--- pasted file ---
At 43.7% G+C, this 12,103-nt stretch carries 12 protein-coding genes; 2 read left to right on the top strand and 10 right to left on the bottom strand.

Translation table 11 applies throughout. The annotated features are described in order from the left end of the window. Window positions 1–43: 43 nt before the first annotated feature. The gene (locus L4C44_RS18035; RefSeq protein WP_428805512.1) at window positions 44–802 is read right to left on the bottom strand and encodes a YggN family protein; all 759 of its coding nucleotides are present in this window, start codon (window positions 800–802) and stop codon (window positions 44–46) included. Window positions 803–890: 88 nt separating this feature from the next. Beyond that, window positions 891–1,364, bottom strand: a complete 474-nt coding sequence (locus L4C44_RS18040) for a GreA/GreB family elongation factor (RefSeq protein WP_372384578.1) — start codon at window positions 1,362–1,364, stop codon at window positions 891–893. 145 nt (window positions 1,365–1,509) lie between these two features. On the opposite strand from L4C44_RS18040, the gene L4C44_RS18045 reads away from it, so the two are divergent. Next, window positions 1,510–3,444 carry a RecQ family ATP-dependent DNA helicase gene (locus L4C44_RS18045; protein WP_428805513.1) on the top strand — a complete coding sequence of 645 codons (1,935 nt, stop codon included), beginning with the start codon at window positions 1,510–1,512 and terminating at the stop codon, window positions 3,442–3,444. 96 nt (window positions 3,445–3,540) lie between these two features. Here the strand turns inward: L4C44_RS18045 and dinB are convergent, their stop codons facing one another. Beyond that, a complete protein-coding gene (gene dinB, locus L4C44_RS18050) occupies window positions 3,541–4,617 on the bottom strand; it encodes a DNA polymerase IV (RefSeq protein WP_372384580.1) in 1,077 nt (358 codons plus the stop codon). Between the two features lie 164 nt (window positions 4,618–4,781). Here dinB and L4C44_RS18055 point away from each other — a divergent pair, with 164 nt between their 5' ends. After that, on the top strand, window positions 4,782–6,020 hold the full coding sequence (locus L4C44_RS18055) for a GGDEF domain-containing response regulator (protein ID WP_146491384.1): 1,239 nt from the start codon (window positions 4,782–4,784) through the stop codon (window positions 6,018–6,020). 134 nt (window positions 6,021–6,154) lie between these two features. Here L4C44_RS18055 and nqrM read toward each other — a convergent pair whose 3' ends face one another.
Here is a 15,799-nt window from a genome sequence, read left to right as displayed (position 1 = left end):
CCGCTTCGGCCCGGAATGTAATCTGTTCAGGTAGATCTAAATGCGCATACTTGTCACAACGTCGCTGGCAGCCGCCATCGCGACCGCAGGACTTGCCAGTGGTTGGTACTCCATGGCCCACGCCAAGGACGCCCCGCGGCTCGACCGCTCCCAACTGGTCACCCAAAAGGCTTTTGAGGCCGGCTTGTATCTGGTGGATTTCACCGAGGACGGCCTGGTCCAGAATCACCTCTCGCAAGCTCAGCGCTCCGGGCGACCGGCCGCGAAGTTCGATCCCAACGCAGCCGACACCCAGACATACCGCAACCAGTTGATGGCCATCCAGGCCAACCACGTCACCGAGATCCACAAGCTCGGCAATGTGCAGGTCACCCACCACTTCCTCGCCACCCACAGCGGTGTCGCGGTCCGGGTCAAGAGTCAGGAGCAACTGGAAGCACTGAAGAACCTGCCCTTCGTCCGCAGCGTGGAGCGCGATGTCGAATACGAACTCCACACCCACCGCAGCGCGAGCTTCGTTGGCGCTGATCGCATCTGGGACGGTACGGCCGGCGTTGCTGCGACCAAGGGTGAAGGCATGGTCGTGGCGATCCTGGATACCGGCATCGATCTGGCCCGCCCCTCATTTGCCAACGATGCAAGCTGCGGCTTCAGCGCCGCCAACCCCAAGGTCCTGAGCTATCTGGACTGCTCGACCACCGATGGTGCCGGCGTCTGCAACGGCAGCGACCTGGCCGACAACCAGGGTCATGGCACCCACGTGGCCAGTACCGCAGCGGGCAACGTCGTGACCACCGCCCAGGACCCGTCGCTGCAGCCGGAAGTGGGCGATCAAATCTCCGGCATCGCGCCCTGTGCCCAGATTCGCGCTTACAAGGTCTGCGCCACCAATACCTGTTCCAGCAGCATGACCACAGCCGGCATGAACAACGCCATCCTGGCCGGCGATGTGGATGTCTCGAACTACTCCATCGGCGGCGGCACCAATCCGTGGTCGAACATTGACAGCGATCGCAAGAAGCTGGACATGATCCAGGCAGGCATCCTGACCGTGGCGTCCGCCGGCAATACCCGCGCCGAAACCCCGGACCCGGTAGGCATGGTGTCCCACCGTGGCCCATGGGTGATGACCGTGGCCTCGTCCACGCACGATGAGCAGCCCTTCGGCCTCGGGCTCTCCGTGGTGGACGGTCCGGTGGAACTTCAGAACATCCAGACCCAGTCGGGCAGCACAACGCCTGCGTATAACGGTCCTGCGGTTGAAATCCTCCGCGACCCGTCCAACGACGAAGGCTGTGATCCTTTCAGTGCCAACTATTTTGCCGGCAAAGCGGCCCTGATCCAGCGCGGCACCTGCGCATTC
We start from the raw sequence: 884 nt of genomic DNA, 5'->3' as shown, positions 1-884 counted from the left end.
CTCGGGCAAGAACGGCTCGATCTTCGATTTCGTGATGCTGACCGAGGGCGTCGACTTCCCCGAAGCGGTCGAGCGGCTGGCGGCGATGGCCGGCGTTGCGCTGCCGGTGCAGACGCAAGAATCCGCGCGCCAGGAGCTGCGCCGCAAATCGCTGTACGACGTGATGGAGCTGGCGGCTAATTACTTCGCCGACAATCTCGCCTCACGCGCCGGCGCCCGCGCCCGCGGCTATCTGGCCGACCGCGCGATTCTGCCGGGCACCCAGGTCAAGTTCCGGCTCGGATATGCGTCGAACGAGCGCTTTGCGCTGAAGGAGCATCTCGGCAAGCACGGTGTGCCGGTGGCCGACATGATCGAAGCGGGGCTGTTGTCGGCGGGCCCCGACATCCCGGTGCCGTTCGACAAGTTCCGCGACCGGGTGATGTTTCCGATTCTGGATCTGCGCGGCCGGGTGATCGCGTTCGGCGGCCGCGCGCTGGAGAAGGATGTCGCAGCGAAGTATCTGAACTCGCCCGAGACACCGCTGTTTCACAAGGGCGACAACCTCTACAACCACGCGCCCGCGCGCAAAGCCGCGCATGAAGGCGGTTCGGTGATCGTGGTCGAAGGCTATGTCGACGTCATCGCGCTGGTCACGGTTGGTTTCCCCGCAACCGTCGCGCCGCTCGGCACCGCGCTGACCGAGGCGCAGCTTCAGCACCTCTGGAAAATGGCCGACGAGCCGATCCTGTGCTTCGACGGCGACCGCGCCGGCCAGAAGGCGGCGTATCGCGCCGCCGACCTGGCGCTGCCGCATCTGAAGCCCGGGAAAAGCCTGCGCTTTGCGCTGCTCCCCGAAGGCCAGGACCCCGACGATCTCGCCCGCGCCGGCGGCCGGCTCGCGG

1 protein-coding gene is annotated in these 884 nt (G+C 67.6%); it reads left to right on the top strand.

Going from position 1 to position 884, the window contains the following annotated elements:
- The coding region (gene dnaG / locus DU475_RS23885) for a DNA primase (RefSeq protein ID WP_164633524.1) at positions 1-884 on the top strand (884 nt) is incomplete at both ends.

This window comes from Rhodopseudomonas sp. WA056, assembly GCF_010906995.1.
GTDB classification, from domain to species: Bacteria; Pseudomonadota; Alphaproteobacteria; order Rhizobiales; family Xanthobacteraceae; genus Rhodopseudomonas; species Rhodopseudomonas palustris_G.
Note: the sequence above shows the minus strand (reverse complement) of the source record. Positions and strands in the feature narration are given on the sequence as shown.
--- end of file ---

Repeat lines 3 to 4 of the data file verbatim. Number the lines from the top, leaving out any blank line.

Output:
Here is a 15,799-nt window from a genome sequence, read left to right as displayed (position 1 = left end):
CCGCTTCGGCCCGGAATGTAATCTGTTCAGGTAGATCTAAATGCGCATACTTGTCACAACGTCGCTGGCAGCCGCCATCGCGACCGCAGGACTTGCCAGTGGTTGGTACTCCATGGCCCACGCCAAGGACGCCCCGCGGCTCGACCGCTCCCAACTGGTCACCCAAAAGGCTTTTGAGGCCGGCTTGTATCTGGTGGATTTCACCGAGGACGGCCTGGTCCAGAATCACCTCTCGCAAGCTCAGCGCTCCGGGCGACCGGCCGCGAAGTTCGATCCCAACGCAGCCGACACCCAGACATACCGCAACCAGTTGATGGCCATCCAGGCCAACCACGTCACCGAGATCCACAAGCTCGGCAATGTGCAGGTCACCCACCACTTCCTCGCCACCCACAGCGGTGTCGCGGTCCGGGTCAAGAGTCAGGAGCAACTGGAAGCACTGAAGAACCTGCCCTTCGTCCGCAGCGTGGAGCGCGATGTCGAATACGAACTCCACACCCACCGCAGCGCGAGCTTCGTTGGCGCTGATCGCATCTGGGACGGTACGGCCGGCGTTGCTGCGACCAAGGGTGAAGGCATGGTCGTGGCGATCCTGGATACCGGCATCGATCTGGCCCGCCCCTCATTTGCCAACGATGCAAGCTGCGGCTTCAGCGCCGCCAACCCCAAGGTCCTGAGCTATCTGGACTGCTCGACCACCGATGGTGCCGGCGTCTGCAACGGCAGCGACCTGGCCGACAACCAGGGTCATGGCACCCACGTGGCCAGTACCGCAGCGGGCAACGTCGTGACCACCGCCCAGGACCCGTCGCTGCAGCCGGAAGTGGGCGATCAAATCTCCGGCATCGCGCCCTGTGCCCAGATTCGCGCTTACAAGGTCTGCGCCACCAATACCTGTTCCAGCAGCATGACCACAGCCGGCATGAACAACGCCATCCTGGCCGGCGATGTGGATGTCTCGAACTACTCCATCGGCGGCGGCACCAATCCGTGGTCGAACATTGACAGCGATCGCAAGAAGCTGGACATGATCCAGGCAGGCATCCTGACCGTGGCGTCCGCCGGCAATACCCGCGCCGAAACCCCGGACCCGGTAGGCATGGTGTCCCACCGTGGCCCATGGGTGATGACCGTGGCCTCGTCCACGCACGATGAGCAGCCCTTCGGCCTCGGGCTCTCCGTGGTGGACGGTCCGGTGGAACTTCAGAACATCCAGACCCAGTCGGGCAGCACAACGCCTGCGTATAACGGTCCTGCGGTTGAAATCCTCCGCGACCCGTCCAACGACGAAGGCTGTGATCCTTTCAGTGCCAACTATTTTGCCGGCAAAGCGGCCCTGATCCAGCGCGGCACCTGCGCATTC